TheNigerianVoice Online Radio Center

Senate approves N180bn virement in 2016 budget …Buhari's request unconstitutional, says Ekweremadu

By The Citizen
Click for Full Image Size
Listen to article

The Senate has approved the request for virement of funds in the 2016 budget by President Muhammadu Buhari.

In banking and finance, virement is an administrative transfer of funds from one part of a budget to another.

The Senate gave the approval during the plenary on Tuesday.

While the President requested for the virement of N180.8bn from the funds appropriated for Special Intervention (Capital and Recurrent), the House of Representatives, which is concurrently working on the request, had raised it to N208bn, while the Senate jacked it up to N213bn.

The virement is to fund critical recurrent and capital items in the budget, according to Buhari in his letter to both chambers of the National Assembly.

Buhari had in his letter to both chambers of the National Assembly, requested for a transfer of N180.8bn out of the N500bn already appropriated for social intervention programme.

The President said this was due to the shortfalls in provisions for personnel costs, inadequate provision for the amnesty programme, continued requirements to sustain the war against insurgency and the depreciation of the naira.

While Buhari requested for the virement of N180.8bn from the funds appropriated for Special Intervention (Capital and Recurrent), the House of Representatives, which is concurrently working on the request, had raised it to N208bn, while the Senate had  increased  it to N213bn.

In its report, the Senate Committee on Appropriations recommended a virement of N208,821671,494, out of which N39,208,367,476 is from the capital component and N169,613,304,018 is from the recurrent component of the Special Intervention Programme in the 2016 Appropriation Act.

The committee said, 'In the course of the interaction with the MDAs, the committee observed that there were other areas of critical needs that were capable of stimulating the economy, which additional funds can still be provided with money vired from the Special Intervention Programme.'

The Senate however approved an additional N5bn for the payment of local contractors in the implementation of the Sustainable Development Goals under the Ministry of Housing.

The list of virements approved included N71.8bn for Public Service Wage Adjustment contingency; cadet feeding (Police Academy, Kano), N932m; and amnesty programme, N35bn.

Others are internal operations of the Armed forces, N5.2bn; Operation Lafiya Dole, N13.9bn; National Youth Service Corps, N19.7bn; foreign missions, N16.3bn; and augmentation of meal subsidy/direct teaching and laboratory cost, N900m.

Also approved were virements for the Public Complaints Commission, N2.5bn; the Nigerian Air Force, N12.7bn; Presidential Initiative for the North-East, N1.5bn; and payment of local contractors, N250bn.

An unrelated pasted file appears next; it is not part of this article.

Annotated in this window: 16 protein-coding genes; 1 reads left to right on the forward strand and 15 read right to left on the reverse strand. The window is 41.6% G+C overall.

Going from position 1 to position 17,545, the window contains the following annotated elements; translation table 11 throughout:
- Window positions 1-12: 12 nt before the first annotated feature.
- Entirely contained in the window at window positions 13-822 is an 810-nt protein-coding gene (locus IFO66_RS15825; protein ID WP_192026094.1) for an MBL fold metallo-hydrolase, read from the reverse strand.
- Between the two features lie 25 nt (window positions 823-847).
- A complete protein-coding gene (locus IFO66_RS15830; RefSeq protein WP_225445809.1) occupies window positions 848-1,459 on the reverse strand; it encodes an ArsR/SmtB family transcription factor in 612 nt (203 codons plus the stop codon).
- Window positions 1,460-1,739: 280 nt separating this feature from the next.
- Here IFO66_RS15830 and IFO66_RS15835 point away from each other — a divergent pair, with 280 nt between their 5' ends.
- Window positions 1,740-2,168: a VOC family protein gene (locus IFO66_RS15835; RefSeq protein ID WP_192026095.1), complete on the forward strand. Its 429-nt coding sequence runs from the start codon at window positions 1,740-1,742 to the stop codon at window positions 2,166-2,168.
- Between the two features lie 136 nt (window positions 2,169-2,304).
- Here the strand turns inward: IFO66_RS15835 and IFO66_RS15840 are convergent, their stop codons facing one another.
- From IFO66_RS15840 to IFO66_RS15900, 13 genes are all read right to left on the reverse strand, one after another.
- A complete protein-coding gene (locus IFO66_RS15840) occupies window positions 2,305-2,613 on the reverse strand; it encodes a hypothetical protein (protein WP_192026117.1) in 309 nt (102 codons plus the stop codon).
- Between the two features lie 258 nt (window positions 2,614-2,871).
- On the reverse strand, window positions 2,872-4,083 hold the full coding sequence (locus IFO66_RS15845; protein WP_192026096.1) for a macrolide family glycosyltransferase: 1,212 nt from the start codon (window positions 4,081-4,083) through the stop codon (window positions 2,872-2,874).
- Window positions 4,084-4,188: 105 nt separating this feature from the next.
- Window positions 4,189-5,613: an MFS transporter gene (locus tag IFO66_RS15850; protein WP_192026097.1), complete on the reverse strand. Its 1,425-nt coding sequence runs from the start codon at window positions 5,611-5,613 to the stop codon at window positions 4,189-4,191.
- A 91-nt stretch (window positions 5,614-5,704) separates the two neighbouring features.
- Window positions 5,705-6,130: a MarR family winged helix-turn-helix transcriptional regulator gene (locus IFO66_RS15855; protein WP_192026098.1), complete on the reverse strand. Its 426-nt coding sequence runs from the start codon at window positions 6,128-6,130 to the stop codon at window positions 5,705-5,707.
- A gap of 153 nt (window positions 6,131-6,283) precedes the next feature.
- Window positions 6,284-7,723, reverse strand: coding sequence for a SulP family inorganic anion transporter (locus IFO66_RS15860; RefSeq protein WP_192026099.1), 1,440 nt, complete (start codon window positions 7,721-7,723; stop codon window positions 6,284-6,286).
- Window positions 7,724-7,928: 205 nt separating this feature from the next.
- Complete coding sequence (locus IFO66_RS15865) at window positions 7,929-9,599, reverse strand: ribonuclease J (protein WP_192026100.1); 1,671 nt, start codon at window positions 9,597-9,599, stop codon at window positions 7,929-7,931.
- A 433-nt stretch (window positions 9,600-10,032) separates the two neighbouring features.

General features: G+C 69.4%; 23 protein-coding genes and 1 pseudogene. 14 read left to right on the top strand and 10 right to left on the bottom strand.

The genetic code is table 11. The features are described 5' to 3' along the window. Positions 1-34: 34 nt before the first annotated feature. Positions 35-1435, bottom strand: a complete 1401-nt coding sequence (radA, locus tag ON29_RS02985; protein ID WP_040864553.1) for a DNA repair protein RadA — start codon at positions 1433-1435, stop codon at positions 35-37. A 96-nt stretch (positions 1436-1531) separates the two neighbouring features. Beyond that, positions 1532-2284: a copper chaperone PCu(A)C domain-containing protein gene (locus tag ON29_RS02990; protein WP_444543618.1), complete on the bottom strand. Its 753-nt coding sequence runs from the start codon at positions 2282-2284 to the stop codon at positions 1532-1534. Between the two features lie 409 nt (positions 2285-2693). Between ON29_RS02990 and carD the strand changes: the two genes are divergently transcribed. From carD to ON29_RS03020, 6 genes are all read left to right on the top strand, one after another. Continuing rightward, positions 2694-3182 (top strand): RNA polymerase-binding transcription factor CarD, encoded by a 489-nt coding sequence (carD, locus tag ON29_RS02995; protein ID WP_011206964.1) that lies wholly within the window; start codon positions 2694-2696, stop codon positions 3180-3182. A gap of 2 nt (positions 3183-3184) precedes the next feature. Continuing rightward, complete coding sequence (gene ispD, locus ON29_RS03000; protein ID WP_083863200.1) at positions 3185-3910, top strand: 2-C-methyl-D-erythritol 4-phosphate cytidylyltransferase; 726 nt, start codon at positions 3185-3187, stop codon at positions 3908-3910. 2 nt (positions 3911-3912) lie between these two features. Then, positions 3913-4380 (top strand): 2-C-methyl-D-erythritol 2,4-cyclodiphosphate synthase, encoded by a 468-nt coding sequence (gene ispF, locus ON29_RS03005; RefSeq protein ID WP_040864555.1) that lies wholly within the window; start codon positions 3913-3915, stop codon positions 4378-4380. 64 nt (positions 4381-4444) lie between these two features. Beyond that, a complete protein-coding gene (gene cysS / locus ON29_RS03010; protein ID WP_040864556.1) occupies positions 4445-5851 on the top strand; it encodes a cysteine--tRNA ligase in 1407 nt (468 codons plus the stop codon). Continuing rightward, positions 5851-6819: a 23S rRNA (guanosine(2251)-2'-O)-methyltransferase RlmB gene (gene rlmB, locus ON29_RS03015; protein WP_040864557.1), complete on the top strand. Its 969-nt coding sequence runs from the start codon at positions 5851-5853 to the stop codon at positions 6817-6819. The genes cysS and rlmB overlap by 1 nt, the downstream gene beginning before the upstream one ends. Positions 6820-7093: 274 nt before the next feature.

Meanwhile, Deputy Senate President Ike Ekweremadu said yesterday that President Muhammadu Buhari's request for virement was unconstitutional.

This is even as the Senate jerked up the virement request of N180 billion by N34 billion, thereby bringing the total to N214 billion.

He said virement in its entirety is unconstitutional. He spoke when the Upper Chamber was considering the report of its Committee on Appropriations on the virement of funds appropriated for special investment (recurrent) and special intervention (capital) for funding of critical recurrent and capital items in the 2016 Appropriation Bill.

Ekweremadu cited Section 81(4) of the 1999 Constitution (as amended), noting that this portion of the law allows the President to submit a supplementary appropriation to the National Assembly in case of shortfall in the budget.

According to him, Appropriation Act and Supplementary Act are provided for in the Constitution, but virement has no place in the nation's highest law book.

Ekweremadu implored the Senate and indeed all those piloting the affairs of the state to correct this anomaly and stick only to constitutional provisions.

'I want to call the attention of this Senate to Section 81 subsection 4 just for our guidance and for the future. Section 81 (4) of the Constitution says, 'In respect of any financial year, it is found that the amount appropriated by the appropriation Act for any purpose is insufficient or the need has arisen for expenditure for a purpose for which no amount has been appropriated by the Act, a supplementary estimate showing the sums required shall be laid before each House of the National Assembly and the needs of any such expenditure shall be included in a supplementary appropriation bill.

However, Senator Abdullahi Adamu, drew the attention of the Senate to the fact that Section 24 of the Fiscal Responsibility Act (FRA) provides for virement, stressing that FRA is also part of the laws by which with the country is governed.

Senator Adamu said, 'nobody in his senses will doubt or contest the very clear provisions of the Constitution with respect to budgetary appropriations.

However, there is Section 24 in the FRA which provides for virement. While we accept the intervention, we don't want to create the impression to have meant a wrong thing in totality because there is a fiscal responsibilty act which is recognised by the constitution'.

Reacting to the constitutional question raised by Ekweremadu, Senate President Bukola Saraki, appreciated the clarification, saying that what the Senate was doing was to help the executive in tackling the economic problem in the country.

His words: 'I think your observation as far as the Constitution is concerned is well noted. I think we are all fully aware of that and that is why I continue to thank my colleagues so much in the way we have been addressing the issue of the economy and we are not looking at it from whichever party we belong.'